I have never been a fan of turkey; I find it bland and boring and a bit like an over-dried chicken. We have never had turkey for Christmas in our home as a couple, preferring instead to opt for game like venison, wild boar or pheasant. And they always get cooked on the barbecue. No matter what the weather, John will prepare the roast on our Webber in the garden, and being in Wales, meant the tradition continued.
Llandovery, our nearest small town (1.5 miles down the hill) is a drovers town. It has been for hundreds of years, meaning it was on the route the Drovers took to take the sheep from farm to market, many days walk away. Llandovery was a major stopping point on the route. This year, we had lamb on our barbecue for our special dinner. It was delicious, and as always because of the method of cooking, tender and juicy.
Interested in trying a roast on your barbecue? Here are our top tips:
- Any meat you cook in an oven can be cooked on a barbecue. The key is not to get it so hot on the outside that you burn the skin and the middle is raw. We love our Webber, because you can load the charcoal either under the meat, or, as we do for roasts, to the sides of the meat, with a tray of liquid directly under the meat. This prevents burning and adds much needed moisture.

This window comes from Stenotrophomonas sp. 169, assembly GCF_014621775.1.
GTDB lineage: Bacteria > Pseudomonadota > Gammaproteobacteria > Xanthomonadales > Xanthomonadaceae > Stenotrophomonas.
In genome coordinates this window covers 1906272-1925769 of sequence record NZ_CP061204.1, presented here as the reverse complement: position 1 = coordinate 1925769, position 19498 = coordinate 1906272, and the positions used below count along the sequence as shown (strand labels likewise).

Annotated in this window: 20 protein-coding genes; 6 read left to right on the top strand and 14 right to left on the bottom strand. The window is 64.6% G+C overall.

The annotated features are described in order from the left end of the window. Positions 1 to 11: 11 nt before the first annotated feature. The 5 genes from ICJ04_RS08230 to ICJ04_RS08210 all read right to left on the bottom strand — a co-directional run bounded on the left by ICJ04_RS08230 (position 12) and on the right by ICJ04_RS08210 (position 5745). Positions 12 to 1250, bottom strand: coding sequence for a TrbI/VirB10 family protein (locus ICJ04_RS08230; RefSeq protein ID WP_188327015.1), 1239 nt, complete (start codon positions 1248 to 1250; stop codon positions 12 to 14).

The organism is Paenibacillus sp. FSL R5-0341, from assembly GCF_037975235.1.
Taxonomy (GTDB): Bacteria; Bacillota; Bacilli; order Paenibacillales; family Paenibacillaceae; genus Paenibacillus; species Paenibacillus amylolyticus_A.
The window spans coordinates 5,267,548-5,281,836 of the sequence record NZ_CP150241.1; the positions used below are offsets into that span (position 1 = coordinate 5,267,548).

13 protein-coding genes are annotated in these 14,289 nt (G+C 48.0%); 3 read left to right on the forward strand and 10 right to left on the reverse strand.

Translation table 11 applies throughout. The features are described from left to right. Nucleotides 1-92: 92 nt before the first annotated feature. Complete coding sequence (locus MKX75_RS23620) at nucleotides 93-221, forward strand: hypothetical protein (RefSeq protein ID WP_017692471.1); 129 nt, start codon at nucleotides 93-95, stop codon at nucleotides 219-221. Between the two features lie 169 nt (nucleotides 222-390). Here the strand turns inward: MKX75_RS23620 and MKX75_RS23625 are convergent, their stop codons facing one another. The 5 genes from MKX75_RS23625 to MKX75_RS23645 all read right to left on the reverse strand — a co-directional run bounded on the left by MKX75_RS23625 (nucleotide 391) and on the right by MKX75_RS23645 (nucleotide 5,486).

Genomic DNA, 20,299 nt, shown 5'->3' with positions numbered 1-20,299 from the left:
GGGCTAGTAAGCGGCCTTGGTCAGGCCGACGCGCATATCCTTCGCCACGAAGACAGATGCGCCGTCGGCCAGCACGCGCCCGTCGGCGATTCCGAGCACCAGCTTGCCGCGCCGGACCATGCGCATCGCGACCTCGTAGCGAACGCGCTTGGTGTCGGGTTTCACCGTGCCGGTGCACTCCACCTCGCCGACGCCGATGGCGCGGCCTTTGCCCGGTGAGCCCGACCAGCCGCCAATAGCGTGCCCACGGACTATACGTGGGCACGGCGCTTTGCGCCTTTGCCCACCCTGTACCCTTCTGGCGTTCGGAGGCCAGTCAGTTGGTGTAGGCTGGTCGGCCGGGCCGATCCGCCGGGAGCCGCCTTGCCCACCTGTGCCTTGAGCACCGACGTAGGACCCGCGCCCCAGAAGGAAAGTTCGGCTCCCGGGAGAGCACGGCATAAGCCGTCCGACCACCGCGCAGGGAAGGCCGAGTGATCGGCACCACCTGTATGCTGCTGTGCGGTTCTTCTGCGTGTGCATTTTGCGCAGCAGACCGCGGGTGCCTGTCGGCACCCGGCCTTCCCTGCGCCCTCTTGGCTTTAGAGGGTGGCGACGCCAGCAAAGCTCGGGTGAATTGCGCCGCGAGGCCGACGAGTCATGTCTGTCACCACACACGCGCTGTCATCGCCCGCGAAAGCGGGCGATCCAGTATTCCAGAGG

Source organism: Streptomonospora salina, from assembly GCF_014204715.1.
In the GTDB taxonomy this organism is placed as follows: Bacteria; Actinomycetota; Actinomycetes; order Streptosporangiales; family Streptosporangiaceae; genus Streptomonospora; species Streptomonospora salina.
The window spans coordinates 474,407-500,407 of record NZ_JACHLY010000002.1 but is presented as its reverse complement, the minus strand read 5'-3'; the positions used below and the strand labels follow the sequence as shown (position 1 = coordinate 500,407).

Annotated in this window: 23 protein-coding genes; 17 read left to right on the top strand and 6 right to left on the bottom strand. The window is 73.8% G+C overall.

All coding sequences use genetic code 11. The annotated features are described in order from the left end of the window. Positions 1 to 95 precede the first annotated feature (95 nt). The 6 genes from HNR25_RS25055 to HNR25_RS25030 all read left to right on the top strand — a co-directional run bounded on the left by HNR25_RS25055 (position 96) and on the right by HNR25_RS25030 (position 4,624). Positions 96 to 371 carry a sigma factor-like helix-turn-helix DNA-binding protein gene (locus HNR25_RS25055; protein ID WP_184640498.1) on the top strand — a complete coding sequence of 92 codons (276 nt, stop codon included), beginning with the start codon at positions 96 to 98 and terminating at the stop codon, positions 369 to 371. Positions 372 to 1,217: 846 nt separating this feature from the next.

- Marinade to within an inch of your life! The more flavour you add to meat for a barbecue, the better. If you have time to marinade 24 hours ahead, even better. And be generous. Lots of the marinade on the outside will end up in the charcoal, so keep topping up during cooking.
- Check regularly. More regularly than you might think as food has a habit of suddenly looking ready on a barbecue. We check our meat every 20 minutes; this is a good way of keeping an eye on your charcoal levels too. Remember, never to leave your lit barbecue unattended. When we say we check it, we mean we take the lid off the Webber. If you don’t have a barbecue with a lid, you may find roasting is not an option for you.
- Let your roast sit for a good 20 minutes after you’ve taken it off the barbecue. Leaving meat to sit allows it to get that lovely tenderness you want from a slow-roast. Don’t be tempted to cut it until it has rested for this period. You can cover it loosely with foil to keep the heat in.
- Be super-aware of hygiene when cooking anything on a barbecue. Always start by cleaning the grills and any tools that you’re planning to use. Wear an apron (this is not to protect your clothes, but to protect the meat from germs you’ll be carrying around) and use heat-proof gloves. We always recommend you keep a small fire-extinguisher close by and a fire-blanket is also a good precaution.
We’d love to hear what you choose to roast on your barbecue, do let us know.